The sky is full of man-made mysteries and secrets. I saw a steady glow moving through the Great Bear this morning, craning my neck so much it hurt, looking away so that I could see it better. The unseasonably warm air made it feel as if I was up very very early on a spring morning. We have 2 months of winter left. The scudding clouds obscured it, and I couldn’t find it again. I checked the position of the International Space Station when I was back inside. This wasn’t it. Another satellite? A shooting star dying a long lingering death? Detritus from the outer edges of the universe that had lost its way to within a few cosmic inches of Earth? An alien spaceship? A piece of military hardware spying on those getting up early? Unlimited possibilities. Unlimited stories. The wind barrels against the door and the fence outside my office, and I’m awake.
I’m up so early because I’m travelling up to Doncaster for a memorial lunch for my oldest sister who died of an aggressive brain tumour in December 2020, just over six months after she was diagnosed. She started treatment but it made her more ill, so it stopped. And then there were three. It s strange, even over a year later, to talk of us siblings as only three of us. It’s no secret that she and I weren’t very close, that we spent 10 years of our lives not talking with each other. That doesn’t invalidate the value of her life, of her views, of the way she chose to lead her life. Even during those years, she knew that if she needed anything, if she ever got into any sort of trouble, I was there for her, and I think the same of myself; that if I’d needed her help, she’d have been there for me.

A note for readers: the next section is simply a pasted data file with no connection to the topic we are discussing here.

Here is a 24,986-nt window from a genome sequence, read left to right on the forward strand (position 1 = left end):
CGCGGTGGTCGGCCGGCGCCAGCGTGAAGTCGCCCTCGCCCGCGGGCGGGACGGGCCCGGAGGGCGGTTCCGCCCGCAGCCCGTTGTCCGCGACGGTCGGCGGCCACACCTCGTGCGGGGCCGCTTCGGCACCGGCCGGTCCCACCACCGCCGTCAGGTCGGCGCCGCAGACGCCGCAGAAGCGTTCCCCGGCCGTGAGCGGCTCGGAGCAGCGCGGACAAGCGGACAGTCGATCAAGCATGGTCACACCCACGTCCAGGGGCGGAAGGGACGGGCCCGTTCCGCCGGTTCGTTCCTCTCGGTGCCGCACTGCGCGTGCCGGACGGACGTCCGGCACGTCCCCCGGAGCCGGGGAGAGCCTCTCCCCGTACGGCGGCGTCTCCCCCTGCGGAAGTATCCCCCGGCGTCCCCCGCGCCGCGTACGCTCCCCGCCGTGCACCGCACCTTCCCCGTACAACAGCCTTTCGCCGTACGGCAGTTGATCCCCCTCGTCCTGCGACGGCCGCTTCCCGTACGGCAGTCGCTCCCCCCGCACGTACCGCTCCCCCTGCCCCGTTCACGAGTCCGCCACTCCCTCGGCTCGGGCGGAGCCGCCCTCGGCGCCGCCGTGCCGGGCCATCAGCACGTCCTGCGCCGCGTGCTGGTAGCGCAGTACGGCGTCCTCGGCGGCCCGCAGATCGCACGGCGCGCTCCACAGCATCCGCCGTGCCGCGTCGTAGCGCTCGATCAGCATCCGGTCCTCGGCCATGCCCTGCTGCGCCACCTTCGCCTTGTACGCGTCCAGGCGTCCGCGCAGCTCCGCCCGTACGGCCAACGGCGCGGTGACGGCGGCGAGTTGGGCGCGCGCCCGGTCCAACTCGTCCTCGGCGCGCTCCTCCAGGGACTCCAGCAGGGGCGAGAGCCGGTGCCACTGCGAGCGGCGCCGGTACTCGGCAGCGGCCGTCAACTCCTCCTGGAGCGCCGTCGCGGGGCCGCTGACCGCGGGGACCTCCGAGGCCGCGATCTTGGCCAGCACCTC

This is one of the biggest man-made illusions in life; that siblings owe each other eternal allegiance, that they should never argue, that not believing in the same things, that having different, opposing views on day-to-day things is being dysfunctional, that siblings must love each other. It’s a falsehood, just like the falsehood that’s spread about Christmas, that we should all be happy together, that being in the company of others is essential, that emotions are switched on and off like the lights at that time of life, that we all owe each other love. We don’t. Respect maybe, but even that has to be earned. She was only 65, and that’s no age to die, in these days.
In December 2020, covid was once again laying waste to the world. I decided not to go to see her when she was still alive but already dying. I even talked to my therapist about it, how I felt about not going to see her. I knew we had made up, that we had put our differences to one side (even if we hadn’t extinguished them). It was more important for her to spend her remaining time with her husband and her daughters than for her reprobate and unpredictable (and mostly boring) younger and only brother to risk bringing a disease with him and robbing her of precious hours with her family. The minute any of us start relationships, our sibling family and our parents become unimportant, a family at one remove. Our new relationships become our blood family. That’s the way it should be. I watched her funeral on a small screen in my office, and read the speeches afterwards, and cried. Love torn asunder is a tragedy, whoever’s love it is.
The sky is full of mysteries unknown to humankind. The lights could be souls or demons. The glowing light disappeared into another night, like we all will at some time or other. As long as we remember those that flicker and darken, as long as we are remembered when we have crashed and burned, all will be well.
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